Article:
The decision of the Constitutional Court of the Russian Federation in the case of Noe Mskhiladze which was adopted 5 years ago had a strong influence on the practice of court decisions on the release of prisoners from Centres for the Temporary Detention of Foreign Nationals (CTDFN’s). It states that the deprivation of liberty of those who cannot be expelled has no meaning and no legitimate purpose. Only in St. Petersburg, lawyers and human rights activists managed to release dozens of stateless people from CTDFN’s using the “Mskhiladze mechanism”, and there were hundreds more throughout Russia. However, until now, some courts have ignored the decision of the Constitutional Court and refused to release the prisoners of CTDFN’s, even if it is clearly impossible to expel them and the detention is pointless.
So, on January 13, 2023, the Moskovsky District Court of St. Petersburg refused to release Oksana Kukharchuk, a native of Ukraine, who has been imprisoned in a Centre for the Temporary Detention of Foreign Nationals with the aim of expulsion for more than a year – since December 22, 2021. Her only fault was that while working in Russia, she lost her documents just before the start of the Covid-19 pandemic. Kukharchuk was unable to receive a temporary identity card in time and leave for her homeland: the borders were closed, and transport connection was interrupted. After two months of her imprisonment, a full-scale war began in Ukraine, due to which the restoration of documents and the return home became impossible.
When applying to the court to check the legality and justification of Kukharchuk’s detention in the Centre for the Temporary Detention of Foreign Nationals, the lawyer appealed to the decision of the Constitutional Court in the Mskhiladze case and proved the absence of a legitimate and achievable goal of keeping the applicant in the CTDFN. She cannot be expelled, because due to the termination of diplomatic relations with Ukraine and the closure of Ukrainian consular offices in Russia, it is impossible to restore her documents, there is no air traffic, the border is closed, and there is a war going on. Thus, the further content in the Centre is meaningless and does not pursue a legitimate aim. In addition, in January 2023, Kukharchuk wrote an application for temporary asylum.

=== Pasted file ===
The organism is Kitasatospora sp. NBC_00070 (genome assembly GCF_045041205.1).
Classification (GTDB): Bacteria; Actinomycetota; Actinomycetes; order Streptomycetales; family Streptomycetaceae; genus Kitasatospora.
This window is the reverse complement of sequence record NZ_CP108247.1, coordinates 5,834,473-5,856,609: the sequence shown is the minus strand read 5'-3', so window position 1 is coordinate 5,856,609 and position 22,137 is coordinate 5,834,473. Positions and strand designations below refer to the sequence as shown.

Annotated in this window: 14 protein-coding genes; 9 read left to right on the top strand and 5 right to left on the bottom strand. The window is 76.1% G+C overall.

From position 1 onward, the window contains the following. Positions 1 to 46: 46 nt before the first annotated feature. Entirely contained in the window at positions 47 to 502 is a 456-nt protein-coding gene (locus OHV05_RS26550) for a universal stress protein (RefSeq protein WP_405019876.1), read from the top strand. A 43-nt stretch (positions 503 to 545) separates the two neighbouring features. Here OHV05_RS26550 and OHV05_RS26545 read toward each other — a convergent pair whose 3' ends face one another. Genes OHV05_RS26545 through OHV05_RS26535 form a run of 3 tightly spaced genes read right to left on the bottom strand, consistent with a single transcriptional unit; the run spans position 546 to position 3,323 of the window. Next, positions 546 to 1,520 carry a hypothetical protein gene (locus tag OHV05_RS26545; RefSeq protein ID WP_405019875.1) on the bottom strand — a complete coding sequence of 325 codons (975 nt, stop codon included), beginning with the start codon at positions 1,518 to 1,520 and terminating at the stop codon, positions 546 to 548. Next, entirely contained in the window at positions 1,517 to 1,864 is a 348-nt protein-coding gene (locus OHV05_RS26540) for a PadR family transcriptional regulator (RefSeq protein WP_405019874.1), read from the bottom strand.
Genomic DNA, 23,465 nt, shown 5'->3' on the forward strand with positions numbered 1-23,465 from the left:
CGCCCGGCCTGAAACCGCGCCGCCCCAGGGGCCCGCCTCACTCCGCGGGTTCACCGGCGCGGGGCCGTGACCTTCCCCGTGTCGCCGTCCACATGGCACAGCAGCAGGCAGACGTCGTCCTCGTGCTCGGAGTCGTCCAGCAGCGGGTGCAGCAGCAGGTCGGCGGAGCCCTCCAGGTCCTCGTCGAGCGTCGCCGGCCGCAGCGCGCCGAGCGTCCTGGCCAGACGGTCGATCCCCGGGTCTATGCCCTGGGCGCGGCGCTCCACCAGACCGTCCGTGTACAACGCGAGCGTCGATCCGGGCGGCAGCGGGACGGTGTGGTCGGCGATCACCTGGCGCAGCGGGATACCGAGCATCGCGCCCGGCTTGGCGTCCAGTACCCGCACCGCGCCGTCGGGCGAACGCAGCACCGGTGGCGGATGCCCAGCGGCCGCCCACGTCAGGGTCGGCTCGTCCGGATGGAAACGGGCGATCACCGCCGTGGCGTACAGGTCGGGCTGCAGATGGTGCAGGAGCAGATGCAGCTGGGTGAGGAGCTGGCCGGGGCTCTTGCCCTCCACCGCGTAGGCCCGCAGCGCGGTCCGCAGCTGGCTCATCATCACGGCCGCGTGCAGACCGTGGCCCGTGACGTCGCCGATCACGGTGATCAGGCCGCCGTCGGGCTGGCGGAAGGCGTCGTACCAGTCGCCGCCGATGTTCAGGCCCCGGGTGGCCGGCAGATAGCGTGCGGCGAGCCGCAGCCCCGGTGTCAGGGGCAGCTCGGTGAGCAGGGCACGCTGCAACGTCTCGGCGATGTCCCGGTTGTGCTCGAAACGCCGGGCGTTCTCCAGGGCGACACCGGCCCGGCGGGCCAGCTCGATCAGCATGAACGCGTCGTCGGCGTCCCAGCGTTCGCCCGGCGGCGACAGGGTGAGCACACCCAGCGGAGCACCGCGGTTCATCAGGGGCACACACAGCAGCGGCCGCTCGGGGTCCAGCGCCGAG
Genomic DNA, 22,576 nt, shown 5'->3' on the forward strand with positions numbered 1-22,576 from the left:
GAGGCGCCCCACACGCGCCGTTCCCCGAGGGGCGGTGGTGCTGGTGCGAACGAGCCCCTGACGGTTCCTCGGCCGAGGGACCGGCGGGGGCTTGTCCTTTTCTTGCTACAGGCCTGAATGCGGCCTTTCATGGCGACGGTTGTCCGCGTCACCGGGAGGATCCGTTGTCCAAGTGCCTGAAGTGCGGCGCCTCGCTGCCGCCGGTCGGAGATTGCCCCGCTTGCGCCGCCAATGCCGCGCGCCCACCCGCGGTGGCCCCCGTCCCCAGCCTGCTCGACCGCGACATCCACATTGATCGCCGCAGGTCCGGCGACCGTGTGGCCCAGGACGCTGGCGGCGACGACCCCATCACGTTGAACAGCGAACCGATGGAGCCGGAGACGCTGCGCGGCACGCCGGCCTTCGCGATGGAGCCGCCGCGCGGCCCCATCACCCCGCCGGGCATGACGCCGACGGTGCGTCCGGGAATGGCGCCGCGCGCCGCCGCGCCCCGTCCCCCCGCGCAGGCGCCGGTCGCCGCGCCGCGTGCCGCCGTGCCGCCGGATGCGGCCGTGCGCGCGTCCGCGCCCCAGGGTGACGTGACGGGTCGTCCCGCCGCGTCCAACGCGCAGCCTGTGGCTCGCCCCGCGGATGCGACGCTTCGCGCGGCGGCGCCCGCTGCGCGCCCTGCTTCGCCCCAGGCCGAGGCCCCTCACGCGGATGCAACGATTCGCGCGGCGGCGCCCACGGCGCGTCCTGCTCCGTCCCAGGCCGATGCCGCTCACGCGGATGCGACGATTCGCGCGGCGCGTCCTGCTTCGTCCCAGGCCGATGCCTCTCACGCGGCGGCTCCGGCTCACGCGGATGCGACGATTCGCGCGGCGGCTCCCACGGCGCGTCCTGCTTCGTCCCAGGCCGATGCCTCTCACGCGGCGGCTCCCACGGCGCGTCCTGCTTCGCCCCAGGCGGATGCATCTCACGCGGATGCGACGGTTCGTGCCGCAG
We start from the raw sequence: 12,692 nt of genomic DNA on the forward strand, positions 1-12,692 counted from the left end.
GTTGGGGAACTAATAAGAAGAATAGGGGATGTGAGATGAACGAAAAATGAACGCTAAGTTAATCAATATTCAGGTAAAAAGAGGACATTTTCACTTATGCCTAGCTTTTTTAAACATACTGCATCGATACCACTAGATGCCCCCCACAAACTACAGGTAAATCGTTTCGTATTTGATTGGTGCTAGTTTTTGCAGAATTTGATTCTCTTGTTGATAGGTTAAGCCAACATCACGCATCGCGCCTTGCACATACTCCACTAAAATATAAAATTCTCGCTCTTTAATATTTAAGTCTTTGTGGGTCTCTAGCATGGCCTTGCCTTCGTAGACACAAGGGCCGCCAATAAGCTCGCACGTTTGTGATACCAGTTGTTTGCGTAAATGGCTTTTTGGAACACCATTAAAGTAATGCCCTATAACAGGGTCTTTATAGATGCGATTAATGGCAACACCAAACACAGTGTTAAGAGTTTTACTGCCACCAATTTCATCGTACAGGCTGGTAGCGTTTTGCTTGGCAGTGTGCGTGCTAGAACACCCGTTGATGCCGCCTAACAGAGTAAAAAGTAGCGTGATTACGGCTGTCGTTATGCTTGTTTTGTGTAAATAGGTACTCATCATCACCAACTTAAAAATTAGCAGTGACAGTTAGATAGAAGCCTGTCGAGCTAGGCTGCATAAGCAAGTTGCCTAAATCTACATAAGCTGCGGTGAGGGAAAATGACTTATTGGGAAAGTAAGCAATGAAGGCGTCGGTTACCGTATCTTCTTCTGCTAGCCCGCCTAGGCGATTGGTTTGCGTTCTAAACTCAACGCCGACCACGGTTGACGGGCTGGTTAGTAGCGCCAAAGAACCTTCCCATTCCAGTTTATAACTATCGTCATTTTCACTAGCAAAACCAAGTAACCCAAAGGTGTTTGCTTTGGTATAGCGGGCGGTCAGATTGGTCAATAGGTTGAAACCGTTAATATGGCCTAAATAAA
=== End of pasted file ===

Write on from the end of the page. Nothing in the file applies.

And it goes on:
However, on January 13, 2023, the Moskovsky District Court of St. Petersburg refused to satisfy the application, considering that Kukharchuk’s expulsion was possible. The court’s arguments are more than strange: Kukharchuk’s presence in the CTDFN cannot be considered arbitrary, since the bailiffs turned to the Department of Internal Affairs of the Main Directorate of the Ministry of Internal Affairs of the Russian Federation for assistance in documenting it; the lack of air communication with Ukraine is temporary, which means that the closure of the borders cannot be considered as a basis for terminating the implementation of the resolution. Finally, the current legislation of Russia does not establish the obligation to expel a foreign citizen from the Russian Federation directly to the country of which he is a citizen – that is, the court seriously believes that Kukharchuk can be expelled not to Ukraine, but to some third country.
During the consideration of the complaint, the court refused all motions of the defence and even refused to interrogate an employee of the Office of the Commissioner for Human Rights who appeared in court as a witness.
Oksana Kukharchuk, who has not committed any crime, runs the risk of spending many more months in the CTDFN: the term for the execution of an administrative decision is 2 years. Her application for temporary asylum and temporary identity card has not yet been processed.